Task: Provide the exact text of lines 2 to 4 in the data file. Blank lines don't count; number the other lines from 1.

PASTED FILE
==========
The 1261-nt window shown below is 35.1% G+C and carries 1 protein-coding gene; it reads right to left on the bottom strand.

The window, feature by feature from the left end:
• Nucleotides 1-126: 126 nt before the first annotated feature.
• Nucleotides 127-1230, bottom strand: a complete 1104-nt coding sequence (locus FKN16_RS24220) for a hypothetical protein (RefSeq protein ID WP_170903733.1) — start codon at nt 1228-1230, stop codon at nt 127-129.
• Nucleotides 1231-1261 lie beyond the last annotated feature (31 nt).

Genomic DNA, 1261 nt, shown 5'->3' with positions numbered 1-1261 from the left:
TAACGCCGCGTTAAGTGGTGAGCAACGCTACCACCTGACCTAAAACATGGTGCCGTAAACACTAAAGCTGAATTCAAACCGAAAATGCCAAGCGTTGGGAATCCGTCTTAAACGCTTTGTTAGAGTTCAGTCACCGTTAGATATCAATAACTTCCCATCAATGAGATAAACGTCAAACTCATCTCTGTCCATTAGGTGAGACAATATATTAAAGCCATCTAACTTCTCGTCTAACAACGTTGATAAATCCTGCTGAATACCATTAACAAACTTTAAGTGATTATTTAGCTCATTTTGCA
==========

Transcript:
The window, feature by feature from the left end:
• Nucleotides 1-126: 126 nt before the first annotated feature.
• Nucleotides 127-1230, bottom strand: a complete 1104-nt coding sequence (locus FKN16_RS24220) for a hypothetical protein (RefSeq protein ID WP_170903733.1) — start codon at nt 1228-1230, stop codon at nt 127-129.